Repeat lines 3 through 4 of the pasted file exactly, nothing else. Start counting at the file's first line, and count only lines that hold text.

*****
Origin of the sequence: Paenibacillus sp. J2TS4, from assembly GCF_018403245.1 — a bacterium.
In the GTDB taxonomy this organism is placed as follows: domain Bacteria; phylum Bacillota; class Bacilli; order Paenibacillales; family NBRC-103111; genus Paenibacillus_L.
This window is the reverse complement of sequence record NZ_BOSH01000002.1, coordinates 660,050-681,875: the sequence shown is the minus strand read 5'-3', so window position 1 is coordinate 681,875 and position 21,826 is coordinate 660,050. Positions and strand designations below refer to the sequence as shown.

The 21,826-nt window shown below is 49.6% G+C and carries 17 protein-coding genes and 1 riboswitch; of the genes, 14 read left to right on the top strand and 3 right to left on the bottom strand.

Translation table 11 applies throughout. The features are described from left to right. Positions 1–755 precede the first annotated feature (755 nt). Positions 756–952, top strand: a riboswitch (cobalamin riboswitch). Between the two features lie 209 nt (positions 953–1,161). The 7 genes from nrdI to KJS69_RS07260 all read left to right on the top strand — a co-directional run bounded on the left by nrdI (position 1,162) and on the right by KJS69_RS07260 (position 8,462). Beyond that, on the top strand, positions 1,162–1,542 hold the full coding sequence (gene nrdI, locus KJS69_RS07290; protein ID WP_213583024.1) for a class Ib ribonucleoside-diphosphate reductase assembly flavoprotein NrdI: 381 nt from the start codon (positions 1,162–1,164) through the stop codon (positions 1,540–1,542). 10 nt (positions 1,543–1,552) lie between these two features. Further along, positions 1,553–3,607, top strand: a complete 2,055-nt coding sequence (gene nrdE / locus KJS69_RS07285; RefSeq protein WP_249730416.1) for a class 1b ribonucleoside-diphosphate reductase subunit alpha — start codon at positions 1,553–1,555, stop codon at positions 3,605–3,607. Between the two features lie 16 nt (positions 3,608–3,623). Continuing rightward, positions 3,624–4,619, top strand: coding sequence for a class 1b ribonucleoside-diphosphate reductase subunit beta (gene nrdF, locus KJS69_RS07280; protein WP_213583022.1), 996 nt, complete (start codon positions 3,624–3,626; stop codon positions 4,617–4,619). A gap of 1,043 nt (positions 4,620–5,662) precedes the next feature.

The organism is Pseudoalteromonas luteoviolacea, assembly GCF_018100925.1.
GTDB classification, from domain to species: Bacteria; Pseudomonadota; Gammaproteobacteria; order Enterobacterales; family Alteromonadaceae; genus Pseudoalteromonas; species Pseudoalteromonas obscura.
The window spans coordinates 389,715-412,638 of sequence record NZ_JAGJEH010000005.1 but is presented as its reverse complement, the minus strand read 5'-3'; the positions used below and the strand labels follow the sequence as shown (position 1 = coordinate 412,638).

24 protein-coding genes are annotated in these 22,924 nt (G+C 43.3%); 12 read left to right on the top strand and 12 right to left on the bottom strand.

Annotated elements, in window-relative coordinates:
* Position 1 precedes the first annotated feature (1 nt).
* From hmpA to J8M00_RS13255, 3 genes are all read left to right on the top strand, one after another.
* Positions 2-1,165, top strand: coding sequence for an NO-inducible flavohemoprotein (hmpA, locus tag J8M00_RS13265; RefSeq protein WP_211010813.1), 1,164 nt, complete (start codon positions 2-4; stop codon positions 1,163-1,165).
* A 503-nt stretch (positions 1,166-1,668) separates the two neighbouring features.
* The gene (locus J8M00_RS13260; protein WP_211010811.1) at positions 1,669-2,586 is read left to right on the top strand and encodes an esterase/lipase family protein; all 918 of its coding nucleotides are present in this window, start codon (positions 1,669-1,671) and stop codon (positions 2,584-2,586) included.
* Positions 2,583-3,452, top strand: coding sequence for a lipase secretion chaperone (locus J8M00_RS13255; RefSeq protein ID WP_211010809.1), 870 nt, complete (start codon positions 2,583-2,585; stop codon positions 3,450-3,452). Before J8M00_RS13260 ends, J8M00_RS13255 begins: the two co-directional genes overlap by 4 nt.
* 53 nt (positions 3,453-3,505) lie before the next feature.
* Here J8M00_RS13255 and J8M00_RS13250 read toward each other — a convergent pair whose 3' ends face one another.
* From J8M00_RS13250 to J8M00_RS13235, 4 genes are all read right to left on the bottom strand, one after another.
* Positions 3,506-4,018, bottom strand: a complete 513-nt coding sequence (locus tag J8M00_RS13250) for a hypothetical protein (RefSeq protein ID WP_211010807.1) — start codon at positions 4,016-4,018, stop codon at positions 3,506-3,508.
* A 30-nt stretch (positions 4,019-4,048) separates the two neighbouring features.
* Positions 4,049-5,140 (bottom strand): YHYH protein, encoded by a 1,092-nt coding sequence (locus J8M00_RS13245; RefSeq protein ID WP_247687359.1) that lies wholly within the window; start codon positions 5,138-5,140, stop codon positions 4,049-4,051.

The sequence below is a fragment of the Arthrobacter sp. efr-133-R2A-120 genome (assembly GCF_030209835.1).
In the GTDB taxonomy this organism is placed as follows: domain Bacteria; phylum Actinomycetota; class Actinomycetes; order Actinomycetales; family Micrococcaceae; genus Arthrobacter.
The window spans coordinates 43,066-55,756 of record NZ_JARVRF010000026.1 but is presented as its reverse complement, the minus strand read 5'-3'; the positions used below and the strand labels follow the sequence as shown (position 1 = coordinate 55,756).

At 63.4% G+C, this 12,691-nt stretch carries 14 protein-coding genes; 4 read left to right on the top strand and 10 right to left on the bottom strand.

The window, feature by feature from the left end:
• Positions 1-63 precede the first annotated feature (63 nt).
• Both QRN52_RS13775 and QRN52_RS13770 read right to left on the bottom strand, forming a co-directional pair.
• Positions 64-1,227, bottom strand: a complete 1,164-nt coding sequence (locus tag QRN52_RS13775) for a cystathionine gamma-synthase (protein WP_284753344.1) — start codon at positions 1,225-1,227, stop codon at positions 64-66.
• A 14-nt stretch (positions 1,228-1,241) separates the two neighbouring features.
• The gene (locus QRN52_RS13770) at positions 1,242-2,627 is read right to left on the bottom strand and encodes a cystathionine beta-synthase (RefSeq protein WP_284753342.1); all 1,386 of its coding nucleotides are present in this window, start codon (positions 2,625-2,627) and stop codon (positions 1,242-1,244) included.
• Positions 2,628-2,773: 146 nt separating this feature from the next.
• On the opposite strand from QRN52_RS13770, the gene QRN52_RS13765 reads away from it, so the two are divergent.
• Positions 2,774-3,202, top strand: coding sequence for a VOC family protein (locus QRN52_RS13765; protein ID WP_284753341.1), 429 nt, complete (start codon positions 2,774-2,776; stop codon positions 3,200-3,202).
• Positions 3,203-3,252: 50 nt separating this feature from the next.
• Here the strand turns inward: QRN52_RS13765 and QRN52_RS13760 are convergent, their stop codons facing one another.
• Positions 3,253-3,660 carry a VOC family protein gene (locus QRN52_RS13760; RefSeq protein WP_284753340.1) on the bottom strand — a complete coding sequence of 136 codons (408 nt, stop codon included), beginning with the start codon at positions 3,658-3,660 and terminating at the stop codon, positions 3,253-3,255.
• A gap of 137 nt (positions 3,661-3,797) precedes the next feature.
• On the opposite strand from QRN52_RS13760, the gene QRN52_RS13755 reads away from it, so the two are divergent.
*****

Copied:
This window is the reverse complement of sequence record NZ_BOSH01000002.1, coordinates 660,050-681,875: the sequence shown is the minus strand read 5'-3', so window position 1 is coordinate 681,875 and position 21,826 is coordinate 660,050. Positions and strand designations below refer to the sequence as shown.

The 21,826-nt window shown below is 49.6% G+C and carries 17 protein-coding genes and 1 riboswitch; of the genes, 14 read left to right on the top strand and 3 right to left on the bottom strand.